Riders Radio Theater
—Too Slim, on too many occasions to number
, also sometimes known as Riders in the Sky
(the name of the group that performs the show), is a Radio Drama
(well, comedy/drama) that airs on National Public Radio. Set as an anachronistic western melodrama, the stories follow Ranger Doug, Woody Paul, Too Slim and their compatriots as they fumble, yodel, and hero their way through misadventures and regular adventures - usually opposite the villainous A. Swinburne Slocum and his henchman Charlie.
As the show is a satirical take on actual radio melodramas, it is rather Troperiffic
and the Fourth Wall
takes a heavy, heavy beating. The characters all alternate between varying degrees of Genre Savvy
and Genre Blindness
from moment to moment depending on what best entertains, and the writing is definitely not above invoking Meta Humor
Recorded live at the Emory Theater in Cincinatti, Ohio (The Queen City of the West), the show not only has story exposition but also featured musical guests and short comedy skits.
Incidentally, these are the same guys who performed the theme music to Woody's Round-Up
in Toy Story
Riders Radio Theater provides examples of:
- Anachronism Stew - Set in an anachronistic period where ranching, rustling and riding is still a thing but seems to sometimes cross over into modern day times as well, as if there's a special force that keeps Tumbleweed Valley rooted in the late 19th century while the rest of the world moves on, but moving between the two is seamless and doesn't seem odd to anyone. Just as an example, one story involved Slocum building a clandestine nuclear reactor in an abandoned mine.
- Brains and Brawn - Slocum and Charlie.
- Cameo - the week's musical guest usually gets a small speaking part in the episode as well.
- Card-Carrying Villain - A. Swinburne Slocum. Because, in his own words, "The Plot demands an evil man. It's a dirty job, but someone's got to do it."
- Catch Phrase - Several, but the most obvious is Ranger Doug's "That would be the easy way, but it wouldn't be... the Cowboy Way."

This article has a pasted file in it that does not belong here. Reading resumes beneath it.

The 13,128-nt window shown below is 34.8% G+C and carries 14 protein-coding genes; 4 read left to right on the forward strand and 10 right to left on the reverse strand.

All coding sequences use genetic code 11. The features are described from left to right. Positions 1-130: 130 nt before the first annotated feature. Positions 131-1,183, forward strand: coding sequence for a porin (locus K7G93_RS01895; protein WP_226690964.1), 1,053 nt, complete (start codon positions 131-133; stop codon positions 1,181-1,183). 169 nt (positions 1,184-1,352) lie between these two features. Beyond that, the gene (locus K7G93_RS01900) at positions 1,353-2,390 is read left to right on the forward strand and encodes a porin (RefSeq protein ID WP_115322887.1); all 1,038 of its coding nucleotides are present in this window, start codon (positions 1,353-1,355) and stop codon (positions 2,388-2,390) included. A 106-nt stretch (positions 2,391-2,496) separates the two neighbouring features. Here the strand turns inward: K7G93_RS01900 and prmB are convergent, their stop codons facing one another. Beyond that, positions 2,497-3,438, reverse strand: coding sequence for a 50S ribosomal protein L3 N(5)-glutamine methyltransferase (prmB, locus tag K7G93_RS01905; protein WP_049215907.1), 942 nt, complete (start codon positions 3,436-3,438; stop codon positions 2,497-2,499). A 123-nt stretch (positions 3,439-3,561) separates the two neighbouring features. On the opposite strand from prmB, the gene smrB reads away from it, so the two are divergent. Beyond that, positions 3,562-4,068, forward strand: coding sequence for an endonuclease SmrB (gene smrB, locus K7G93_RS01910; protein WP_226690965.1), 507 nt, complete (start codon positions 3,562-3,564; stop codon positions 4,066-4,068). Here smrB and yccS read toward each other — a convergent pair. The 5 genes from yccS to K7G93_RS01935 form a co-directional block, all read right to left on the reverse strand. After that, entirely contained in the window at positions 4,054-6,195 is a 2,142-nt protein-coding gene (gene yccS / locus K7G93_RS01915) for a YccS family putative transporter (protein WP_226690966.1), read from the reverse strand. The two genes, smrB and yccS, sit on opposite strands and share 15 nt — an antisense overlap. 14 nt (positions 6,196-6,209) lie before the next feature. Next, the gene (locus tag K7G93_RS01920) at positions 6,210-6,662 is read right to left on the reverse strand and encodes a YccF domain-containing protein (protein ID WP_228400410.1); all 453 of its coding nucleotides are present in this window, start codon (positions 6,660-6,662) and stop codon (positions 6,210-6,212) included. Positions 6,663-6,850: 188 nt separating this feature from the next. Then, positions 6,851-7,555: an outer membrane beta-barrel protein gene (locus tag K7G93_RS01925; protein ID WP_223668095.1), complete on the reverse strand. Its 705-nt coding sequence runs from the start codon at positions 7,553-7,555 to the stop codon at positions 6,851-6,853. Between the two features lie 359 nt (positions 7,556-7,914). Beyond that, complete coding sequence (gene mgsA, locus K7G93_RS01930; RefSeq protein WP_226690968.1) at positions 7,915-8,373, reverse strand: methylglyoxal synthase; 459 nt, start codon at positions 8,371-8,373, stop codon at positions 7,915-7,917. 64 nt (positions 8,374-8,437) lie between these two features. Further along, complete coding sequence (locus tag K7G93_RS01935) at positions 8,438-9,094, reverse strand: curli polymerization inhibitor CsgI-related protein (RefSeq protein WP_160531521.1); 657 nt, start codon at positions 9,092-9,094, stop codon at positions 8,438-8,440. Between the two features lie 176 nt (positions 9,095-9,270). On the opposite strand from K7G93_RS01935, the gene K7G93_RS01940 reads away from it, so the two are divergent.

- Cliff Hanger - Every episode ends this way (well, except for the final episode of each arc, of course).
- Cowboy - Just about every single character, given the western setting.
- Cross-Dressing Voices - as the cast is entirely male, any female supporting character is usually one of the Riders doing falsetto. And usually not particularly convincingly.
- Deadpan Snarker - A great many of Woody Paul's lines, despite an earnest delivery, seem to absolutely drip with irony.
- Ending Theme - "So Long, Saddle Pals"
- Incorruptible Pure Pureness - Ranger Doug, provided he hasn't hit his head recently.
- Large Ham - in keeping with the radio melodrama theme, all the main characters.
- Lethal Chef - Sidemeat's biscuits are the hardest substance known to man.
- Medium Awareness - All the characters at one point or another seem to be aware of the audience, the narrator, the existence of the show's script, sometimes even interacting with them. Ranger Doug and Slocum both have explicitly taken actions because of something they heard the narrator just say.
- Power Trio - perhaps of the Knight, Knave and Squire variety - the trio being:
- The local Schoolmarm is named... wait for it... Miss Marm.
- The Dragon - Charlie is this to Slocum. He's much larger, stronger, and more intimidating, but dumb as a post and needs "the Boss" to tell him what to do.
- The Good Guys Always Win - This show seems completely immune to Darker and Edgier
- The Sheriff - Obviously, "High Sheriff" Drywall
- The Western - Self evident, and see above in Anachronism Stew.
- Trauma-Induced Amnesia - The "Phantom of the Valley" arc involves Ranger Doug losing his memory and believing himself to be a Zorro Expy after awakening in said Expy's lair.
- Western Characters - Obviously.